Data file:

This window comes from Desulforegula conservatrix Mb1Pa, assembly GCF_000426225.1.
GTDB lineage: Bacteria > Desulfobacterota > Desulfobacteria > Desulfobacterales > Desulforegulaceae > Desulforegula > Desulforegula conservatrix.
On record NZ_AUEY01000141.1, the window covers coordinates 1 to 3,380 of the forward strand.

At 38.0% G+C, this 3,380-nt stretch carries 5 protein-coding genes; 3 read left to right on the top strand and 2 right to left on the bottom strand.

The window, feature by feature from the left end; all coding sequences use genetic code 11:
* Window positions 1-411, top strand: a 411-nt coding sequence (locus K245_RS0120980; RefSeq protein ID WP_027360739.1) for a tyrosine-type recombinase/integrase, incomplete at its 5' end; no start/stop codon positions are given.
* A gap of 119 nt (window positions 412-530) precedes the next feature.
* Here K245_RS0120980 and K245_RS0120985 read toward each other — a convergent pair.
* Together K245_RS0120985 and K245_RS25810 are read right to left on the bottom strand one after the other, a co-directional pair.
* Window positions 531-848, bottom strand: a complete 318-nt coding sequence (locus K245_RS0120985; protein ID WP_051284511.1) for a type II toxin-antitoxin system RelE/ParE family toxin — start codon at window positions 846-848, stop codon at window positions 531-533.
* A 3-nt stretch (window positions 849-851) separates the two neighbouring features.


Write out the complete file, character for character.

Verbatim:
This window comes from Desulforegula conservatrix Mb1Pa, assembly GCF_000426225.1.
GTDB lineage: Bacteria > Desulfobacterota > Desulfobacteria > Desulfobacterales > Desulforegulaceae > Desulforegula > Desulforegula conservatrix.
On record NZ_AUEY01000141.1, the window covers coordinates 1 to 3,380 of the forward strand.

At 38.0% G+C, this 3,380-nt stretch carries 5 protein-coding genes; 3 read left to right on the top strand and 2 right to left on the bottom strand.

The window, feature by feature from the left end; all coding sequences use genetic code 11:
* Window positions 1-411, top strand: a 411-nt coding sequence (locus K245_RS0120980; RefSeq protein ID WP_027360739.1) for a tyrosine-type recombinase/integrase, incomplete at its 5' end; no start/stop codon positions are given.
* A gap of 119 nt (window positions 412-530) precedes the next feature.
* Here K245_RS0120980 and K245_RS0120985 read toward each other — a convergent pair.
* Together K245_RS0120985 and K245_RS25810 are read right to left on the bottom strand one after the other, a co-directional pair.
* Window positions 531-848, bottom strand: a complete 318-nt coding sequence (locus K245_RS0120985; protein ID WP_051284511.1) for a type II toxin-antitoxin system RelE/ParE family toxin — start codon at window positions 846-848, stop codon at window positions 531-533.
* A 3-nt stretch (window positions 849-851) separates the two neighbouring features.